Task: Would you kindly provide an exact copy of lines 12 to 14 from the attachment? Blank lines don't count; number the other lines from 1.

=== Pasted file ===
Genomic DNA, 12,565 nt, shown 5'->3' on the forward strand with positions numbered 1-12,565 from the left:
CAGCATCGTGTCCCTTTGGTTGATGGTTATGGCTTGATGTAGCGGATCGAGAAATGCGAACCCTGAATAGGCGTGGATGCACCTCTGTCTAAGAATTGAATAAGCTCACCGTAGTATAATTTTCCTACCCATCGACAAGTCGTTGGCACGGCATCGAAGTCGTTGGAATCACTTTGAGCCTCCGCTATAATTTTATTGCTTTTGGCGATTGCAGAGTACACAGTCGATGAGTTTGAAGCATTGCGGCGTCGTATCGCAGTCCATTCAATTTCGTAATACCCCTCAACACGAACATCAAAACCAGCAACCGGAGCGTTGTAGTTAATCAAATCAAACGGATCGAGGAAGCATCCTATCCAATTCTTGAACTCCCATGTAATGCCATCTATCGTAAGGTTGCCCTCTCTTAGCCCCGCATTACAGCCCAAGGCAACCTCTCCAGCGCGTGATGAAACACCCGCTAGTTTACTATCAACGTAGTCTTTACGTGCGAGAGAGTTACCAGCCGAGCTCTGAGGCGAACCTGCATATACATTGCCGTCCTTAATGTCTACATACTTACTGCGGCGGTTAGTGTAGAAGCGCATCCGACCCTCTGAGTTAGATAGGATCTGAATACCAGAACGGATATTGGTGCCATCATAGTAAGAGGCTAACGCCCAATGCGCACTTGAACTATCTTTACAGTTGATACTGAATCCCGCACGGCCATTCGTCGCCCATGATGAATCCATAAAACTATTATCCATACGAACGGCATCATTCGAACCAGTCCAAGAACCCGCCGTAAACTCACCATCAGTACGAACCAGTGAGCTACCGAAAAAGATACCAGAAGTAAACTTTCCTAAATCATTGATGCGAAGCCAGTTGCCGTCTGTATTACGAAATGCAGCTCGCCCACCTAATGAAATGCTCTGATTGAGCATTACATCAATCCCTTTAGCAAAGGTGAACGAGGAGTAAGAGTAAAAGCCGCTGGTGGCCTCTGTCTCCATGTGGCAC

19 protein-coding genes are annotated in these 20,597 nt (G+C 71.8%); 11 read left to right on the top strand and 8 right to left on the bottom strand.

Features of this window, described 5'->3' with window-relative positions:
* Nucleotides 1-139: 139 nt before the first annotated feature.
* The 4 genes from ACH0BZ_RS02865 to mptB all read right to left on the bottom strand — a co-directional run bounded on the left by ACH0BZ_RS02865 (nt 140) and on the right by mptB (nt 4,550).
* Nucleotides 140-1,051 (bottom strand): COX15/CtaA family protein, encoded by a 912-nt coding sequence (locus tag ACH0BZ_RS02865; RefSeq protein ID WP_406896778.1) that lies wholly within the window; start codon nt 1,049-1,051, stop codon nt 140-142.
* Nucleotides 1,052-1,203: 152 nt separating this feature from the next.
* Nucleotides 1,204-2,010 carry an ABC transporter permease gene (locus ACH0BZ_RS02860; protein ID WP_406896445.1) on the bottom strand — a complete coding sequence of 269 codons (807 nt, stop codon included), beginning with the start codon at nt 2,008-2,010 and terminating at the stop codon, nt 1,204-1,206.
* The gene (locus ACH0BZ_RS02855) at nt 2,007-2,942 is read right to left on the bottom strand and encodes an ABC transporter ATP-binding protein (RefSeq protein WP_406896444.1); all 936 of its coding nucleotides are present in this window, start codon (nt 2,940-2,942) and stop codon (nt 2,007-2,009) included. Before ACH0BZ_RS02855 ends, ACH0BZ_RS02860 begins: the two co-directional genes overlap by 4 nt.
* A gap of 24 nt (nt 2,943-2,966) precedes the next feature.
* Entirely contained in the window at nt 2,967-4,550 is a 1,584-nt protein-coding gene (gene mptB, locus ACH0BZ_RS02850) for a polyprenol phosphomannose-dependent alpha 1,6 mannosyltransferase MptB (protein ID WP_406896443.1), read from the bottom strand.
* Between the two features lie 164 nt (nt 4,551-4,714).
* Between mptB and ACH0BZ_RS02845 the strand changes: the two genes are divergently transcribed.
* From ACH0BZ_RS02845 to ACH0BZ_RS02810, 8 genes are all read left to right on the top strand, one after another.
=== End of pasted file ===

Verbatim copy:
* Entirely contained in the window at nt 2,967-4,550 is a 1,584-nt protein-coding gene (gene mptB, locus ACH0BZ_RS02850) for a polyprenol phosphomannose-dependent alpha 1,6 mannosyltransferase MptB (protein ID WP_406896443.1), read from the bottom strand.
* Between the two features lie 164 nt (nt 4,551-4,714).
* Between mptB and ACH0BZ_RS02845 the strand changes: the two genes are divergently transcribed.